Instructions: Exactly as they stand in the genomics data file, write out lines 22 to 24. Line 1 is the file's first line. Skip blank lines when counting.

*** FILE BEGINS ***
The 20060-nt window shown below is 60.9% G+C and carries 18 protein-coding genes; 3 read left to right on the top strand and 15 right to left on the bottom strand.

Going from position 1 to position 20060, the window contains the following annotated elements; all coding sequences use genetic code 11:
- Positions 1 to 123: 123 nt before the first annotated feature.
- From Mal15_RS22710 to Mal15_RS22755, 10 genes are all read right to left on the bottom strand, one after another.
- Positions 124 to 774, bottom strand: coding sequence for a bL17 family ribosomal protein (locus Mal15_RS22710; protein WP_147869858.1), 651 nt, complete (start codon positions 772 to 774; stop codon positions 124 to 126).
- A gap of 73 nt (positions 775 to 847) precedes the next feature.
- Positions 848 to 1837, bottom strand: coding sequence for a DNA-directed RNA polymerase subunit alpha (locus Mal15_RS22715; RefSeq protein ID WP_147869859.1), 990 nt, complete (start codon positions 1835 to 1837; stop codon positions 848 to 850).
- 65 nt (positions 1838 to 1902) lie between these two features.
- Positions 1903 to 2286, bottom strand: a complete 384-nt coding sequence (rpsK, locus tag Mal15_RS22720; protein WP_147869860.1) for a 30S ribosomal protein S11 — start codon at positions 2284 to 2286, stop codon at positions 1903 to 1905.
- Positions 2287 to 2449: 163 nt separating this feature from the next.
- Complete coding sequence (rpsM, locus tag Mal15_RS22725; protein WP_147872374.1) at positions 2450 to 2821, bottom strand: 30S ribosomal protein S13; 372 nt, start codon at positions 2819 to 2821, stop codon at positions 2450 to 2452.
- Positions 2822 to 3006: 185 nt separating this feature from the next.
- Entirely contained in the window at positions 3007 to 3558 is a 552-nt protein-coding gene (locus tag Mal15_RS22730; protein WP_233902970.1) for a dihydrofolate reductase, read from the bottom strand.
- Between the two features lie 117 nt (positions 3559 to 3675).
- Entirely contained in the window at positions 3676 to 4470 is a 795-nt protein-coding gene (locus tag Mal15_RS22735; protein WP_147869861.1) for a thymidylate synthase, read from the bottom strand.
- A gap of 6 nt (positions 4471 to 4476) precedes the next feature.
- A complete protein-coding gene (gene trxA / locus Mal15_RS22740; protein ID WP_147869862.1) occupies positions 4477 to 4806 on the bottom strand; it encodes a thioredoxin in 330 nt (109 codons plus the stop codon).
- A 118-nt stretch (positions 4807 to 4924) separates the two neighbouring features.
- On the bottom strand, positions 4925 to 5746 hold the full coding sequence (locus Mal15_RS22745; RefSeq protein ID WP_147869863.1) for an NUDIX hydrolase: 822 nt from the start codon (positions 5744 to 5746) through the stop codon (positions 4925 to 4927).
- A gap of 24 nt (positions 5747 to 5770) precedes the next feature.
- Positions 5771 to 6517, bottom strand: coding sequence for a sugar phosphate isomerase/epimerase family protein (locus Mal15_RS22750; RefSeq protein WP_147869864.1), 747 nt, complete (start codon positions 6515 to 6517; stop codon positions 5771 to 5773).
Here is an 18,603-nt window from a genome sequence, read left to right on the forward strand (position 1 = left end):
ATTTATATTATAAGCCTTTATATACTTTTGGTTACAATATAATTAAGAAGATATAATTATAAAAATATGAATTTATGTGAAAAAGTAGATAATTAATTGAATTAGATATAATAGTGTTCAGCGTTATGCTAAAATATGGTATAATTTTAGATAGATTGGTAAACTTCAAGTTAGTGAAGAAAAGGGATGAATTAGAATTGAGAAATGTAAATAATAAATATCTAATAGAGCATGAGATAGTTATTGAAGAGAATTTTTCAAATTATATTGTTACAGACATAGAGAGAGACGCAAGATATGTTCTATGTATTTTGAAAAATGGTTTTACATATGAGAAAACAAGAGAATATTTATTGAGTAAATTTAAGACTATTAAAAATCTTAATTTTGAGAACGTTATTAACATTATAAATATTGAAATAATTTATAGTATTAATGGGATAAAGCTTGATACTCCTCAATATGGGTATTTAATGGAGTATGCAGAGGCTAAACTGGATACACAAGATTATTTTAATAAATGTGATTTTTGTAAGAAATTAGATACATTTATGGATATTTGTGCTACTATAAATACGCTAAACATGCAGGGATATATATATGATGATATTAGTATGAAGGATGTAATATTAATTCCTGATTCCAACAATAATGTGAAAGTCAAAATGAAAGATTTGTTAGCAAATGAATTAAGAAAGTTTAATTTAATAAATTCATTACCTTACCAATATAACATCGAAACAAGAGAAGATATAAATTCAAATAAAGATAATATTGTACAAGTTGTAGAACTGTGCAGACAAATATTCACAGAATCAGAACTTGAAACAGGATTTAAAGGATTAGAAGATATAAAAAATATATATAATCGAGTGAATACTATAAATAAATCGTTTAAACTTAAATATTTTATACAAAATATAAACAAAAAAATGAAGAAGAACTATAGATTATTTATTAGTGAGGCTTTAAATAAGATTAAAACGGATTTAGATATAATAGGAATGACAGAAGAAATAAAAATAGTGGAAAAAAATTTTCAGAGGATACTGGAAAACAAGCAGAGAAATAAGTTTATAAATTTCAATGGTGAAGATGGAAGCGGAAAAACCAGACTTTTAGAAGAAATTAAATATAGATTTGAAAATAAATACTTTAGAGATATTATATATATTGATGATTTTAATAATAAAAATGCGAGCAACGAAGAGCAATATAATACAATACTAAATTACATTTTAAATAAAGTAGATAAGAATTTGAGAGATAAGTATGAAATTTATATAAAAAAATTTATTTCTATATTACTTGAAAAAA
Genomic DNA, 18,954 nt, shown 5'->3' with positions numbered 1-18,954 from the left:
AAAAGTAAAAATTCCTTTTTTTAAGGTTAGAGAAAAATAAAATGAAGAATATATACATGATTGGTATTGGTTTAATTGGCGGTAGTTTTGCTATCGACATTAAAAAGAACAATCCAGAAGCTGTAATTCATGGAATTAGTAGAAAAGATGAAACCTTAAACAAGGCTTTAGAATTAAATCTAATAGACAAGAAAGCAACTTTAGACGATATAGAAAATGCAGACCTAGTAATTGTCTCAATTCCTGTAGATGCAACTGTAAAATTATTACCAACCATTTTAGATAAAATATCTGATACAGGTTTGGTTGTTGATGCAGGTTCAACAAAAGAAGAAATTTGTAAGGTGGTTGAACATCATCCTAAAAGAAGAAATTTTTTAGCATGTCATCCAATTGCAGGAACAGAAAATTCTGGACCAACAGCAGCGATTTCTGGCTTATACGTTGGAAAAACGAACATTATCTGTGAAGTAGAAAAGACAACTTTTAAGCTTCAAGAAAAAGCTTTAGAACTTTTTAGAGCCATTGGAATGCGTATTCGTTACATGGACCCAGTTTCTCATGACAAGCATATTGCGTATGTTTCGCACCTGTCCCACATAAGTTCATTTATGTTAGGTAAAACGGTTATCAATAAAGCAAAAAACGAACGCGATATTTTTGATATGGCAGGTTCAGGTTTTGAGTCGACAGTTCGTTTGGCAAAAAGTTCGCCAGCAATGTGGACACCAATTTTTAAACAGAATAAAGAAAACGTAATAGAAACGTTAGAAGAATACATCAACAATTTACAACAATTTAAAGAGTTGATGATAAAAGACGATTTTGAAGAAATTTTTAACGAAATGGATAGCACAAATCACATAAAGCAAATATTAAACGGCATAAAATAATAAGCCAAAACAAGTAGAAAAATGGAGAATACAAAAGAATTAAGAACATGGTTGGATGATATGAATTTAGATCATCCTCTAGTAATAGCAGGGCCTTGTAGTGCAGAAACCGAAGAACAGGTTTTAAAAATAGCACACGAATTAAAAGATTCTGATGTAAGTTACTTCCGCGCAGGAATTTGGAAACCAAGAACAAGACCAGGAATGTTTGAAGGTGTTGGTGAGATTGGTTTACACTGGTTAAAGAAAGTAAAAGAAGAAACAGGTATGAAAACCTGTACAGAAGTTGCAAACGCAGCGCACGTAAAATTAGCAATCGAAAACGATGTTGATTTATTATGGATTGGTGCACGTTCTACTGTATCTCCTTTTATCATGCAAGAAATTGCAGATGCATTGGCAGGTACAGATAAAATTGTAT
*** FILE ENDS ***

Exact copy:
Here is an 18,603-nt window from a genome sequence, read left to right on the forward strand (position 1 = left end):
ATTTATATTATAAGCCTTTATATACTTTTGGTTACAATATAATTAAGAAGATATAATTATAAAAATATGAATTTATGTGAAAAAGTAGATAATTAATTGAATTAGATATAATAGTGTTCAGCGTTATGCTAAAATATGGTATAATTTTAGATAGATTGGTAAACTTCAAGTTAGTGAAGAAAAGGGATGAATTAGAATTGAGAAATGTAAATAATAAATATCTAATAGAGCATGAGATAGTTATTGAAGAGAATTTTTCAAATTATATTGTTACAGACATAGAGAGAGACGCAAGATATGTTCTATGTATTTTGAAAAATGGTTTTACATATGAGAAAACAAGAGAATATTTATTGAGTAAATTTAAGACTATTAAAAATCTTAATTTTGAGAACGTTATTAACATTATAAATATTGAAATAATTTATAGTATTAATGGGATAAAGCTTGATACTCCTCAATATGGGTATTTAATGGAGTATGCAGAGGCTAAACTGGATACACAAGATTATTTTAATAAATGTGATTTTTGTAAGAAATTAGATACATTTATGGATATTTGTGCTACTATAAATACGCTAAACATGCAGGGATATATATATGATGATATTAGTATGAAGGATGTAATATTAATTCCTGATTCCAACAATAATGTGAAAGTCAAAATGAAAGATTTGTTAGCAAATGAATTAAGAAAGTTTAATTTAATAAATTCATTACCTTACCAATATAACATCGAAACAAGAGAAGATATAAATTCAAATAAAGATAATATTGTACAAGTTGTAGAACTGTGCAGACAAATATTCACAGAATCAGAACTTGAAACAGGATTTAAAGGATTAGAAGATATAAAAAATATATATAATCGAGTGAATACTATAAATAAATCGTTTAAACTTAAATATTTTATACAAAATATAAACAAAAAAATGAAGAAGAACTATAGATTATTTATTAGTGAGGCTTTAAATAAGATTAAAACGGATTTAGATATAATAGGAATGACAGAAGAAATAAAAATAGTGGAAAAAAATTTTCAGAGGATACTGGAAAACAAGCAGAGAAATAAGTTTATAAATTTCAATGGTGAAGATGGAAGCGGAAAAACCAGACTTTTAGAAGAAATTAAATATAGATTTGAAAATAAATACTTTAGAGATATTATATATATTGATGATTTTAATAATAAAAATGCGAGCAACGAAGAGCAATATAATACAATACTAAATTACATTTTAAATAAAGTAGATAAGAATTTGAGAGATAAGTATGAAATTTATATAAAAAAATTTATTTCTATATTACTTGAAAAAA
Genomic DNA, 18,954 nt, shown 5'->3' with positions numbered 1-18,954 from the left: